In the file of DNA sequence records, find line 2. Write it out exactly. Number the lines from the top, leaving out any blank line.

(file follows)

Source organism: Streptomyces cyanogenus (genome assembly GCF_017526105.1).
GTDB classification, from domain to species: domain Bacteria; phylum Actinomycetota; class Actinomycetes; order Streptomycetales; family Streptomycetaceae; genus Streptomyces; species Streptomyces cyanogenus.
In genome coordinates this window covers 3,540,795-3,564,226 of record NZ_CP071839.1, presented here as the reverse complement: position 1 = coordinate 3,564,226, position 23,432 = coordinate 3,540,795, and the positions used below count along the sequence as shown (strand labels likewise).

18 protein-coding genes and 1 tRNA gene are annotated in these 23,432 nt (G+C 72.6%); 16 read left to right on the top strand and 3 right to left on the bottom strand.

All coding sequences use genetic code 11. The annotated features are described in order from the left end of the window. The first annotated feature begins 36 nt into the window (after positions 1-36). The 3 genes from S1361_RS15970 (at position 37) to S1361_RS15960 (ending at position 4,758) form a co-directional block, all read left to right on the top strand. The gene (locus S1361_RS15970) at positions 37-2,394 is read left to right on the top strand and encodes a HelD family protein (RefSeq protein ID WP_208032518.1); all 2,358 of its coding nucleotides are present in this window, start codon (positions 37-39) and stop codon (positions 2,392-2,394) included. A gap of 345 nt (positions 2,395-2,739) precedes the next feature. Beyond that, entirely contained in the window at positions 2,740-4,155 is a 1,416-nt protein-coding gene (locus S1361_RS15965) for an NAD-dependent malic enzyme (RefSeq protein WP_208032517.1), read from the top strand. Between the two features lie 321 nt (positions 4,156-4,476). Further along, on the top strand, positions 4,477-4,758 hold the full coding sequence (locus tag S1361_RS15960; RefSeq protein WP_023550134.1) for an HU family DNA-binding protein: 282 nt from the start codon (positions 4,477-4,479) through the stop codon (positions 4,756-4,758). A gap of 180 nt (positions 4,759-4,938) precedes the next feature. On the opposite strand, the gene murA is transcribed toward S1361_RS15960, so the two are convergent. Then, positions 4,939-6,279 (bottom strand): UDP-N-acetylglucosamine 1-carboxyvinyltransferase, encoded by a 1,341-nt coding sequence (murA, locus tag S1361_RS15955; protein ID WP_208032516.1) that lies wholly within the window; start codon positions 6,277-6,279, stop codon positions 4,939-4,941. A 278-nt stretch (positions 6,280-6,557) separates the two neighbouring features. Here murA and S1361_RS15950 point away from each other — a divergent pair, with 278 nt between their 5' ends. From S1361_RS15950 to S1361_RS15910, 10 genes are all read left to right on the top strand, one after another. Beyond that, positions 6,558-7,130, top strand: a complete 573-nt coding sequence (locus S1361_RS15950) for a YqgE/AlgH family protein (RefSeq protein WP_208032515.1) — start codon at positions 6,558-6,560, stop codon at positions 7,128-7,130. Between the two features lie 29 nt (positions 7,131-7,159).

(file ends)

GTDB classification, from domain to species: domain Bacteria; phylum Actinomycetota; class Actinomycetes; order Streptomycetales; family Streptomycetaceae; genus Streptomyces; species Streptomyces cyanogenus.